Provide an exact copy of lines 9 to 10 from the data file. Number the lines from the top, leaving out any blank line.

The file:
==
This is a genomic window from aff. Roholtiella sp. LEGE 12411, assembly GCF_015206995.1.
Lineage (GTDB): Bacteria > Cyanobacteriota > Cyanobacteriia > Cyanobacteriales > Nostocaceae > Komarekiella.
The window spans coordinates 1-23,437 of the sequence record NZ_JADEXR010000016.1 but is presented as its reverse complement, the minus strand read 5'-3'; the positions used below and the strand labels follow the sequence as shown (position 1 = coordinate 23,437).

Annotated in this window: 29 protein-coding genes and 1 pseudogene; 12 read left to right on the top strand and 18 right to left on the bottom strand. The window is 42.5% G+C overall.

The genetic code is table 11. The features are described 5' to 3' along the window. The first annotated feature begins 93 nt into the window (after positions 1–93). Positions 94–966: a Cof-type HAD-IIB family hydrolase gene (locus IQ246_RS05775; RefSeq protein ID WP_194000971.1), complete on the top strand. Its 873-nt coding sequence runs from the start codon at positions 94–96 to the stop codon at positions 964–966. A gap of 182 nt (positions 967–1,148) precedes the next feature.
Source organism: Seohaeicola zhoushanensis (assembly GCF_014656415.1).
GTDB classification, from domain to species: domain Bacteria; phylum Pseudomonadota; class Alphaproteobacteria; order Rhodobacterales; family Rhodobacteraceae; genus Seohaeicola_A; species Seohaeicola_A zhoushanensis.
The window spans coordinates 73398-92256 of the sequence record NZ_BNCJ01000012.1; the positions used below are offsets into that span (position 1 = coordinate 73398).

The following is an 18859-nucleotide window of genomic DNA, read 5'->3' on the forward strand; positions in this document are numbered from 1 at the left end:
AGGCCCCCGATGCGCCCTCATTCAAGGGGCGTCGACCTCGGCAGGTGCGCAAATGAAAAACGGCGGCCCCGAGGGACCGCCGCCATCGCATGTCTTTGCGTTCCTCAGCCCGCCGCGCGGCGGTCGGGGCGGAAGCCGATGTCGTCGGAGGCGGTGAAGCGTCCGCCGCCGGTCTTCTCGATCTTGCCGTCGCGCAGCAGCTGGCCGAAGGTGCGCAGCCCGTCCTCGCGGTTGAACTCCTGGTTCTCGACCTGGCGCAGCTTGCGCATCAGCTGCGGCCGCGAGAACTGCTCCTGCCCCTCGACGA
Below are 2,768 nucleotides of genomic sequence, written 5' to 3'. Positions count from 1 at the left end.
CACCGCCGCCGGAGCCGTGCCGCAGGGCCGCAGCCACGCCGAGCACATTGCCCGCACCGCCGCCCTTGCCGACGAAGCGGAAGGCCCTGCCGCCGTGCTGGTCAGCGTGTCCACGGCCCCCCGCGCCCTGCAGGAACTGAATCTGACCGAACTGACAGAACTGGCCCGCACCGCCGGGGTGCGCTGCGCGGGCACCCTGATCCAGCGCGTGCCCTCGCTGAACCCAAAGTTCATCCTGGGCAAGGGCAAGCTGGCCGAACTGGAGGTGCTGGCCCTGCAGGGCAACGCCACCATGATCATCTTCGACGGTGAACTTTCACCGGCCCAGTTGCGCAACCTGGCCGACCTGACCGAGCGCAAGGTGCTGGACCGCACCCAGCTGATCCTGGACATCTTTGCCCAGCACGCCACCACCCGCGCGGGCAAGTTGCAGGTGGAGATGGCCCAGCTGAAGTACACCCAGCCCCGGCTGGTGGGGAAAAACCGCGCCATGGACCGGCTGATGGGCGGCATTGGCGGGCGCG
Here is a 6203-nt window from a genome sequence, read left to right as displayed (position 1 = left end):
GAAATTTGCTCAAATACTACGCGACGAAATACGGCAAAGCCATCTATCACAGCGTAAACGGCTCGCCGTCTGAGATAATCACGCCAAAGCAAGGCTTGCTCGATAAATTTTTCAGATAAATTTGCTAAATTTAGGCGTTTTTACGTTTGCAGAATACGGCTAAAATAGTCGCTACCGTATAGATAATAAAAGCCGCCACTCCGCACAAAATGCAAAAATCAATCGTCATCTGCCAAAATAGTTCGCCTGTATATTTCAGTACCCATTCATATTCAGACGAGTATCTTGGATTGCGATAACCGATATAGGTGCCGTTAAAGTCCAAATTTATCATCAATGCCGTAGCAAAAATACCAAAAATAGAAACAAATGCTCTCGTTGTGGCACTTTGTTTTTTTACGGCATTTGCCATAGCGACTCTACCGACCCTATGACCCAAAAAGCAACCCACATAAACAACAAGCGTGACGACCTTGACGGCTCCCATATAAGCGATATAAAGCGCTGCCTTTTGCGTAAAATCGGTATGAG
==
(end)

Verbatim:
The following is an 18859-nucleotide window of genomic DNA, read 5'->3' on the forward strand; positions in this document are numbered from 1 at the left end:
AGGCCCCCGATGCGCCCTCATTCAAGGGGCGTCGACCTCGGCAGGTGCGCAAATGAAAAACGGCGGCCCCGAGGGACCGCCGCCATCGCATGTCTTTGCGTTCCTCAGCCCGCCGCGCGGCGGTCGGGGCGGAAGCCGATGTCGTCGGAGGCGGTGAAGCGTCCGCCGCCGGTCTTCTCGATCTTGCCGTCGCGCAGCAGCTGGCCGAAGGTGCGCAGCCCGTCCTCGCGGTTGAACTCCTGGTTCTCGACCTGGCGCAGCTTGCGCATCAGCTGCGGCCGCGAGAACTGCTCCTGCCCCTCGACGA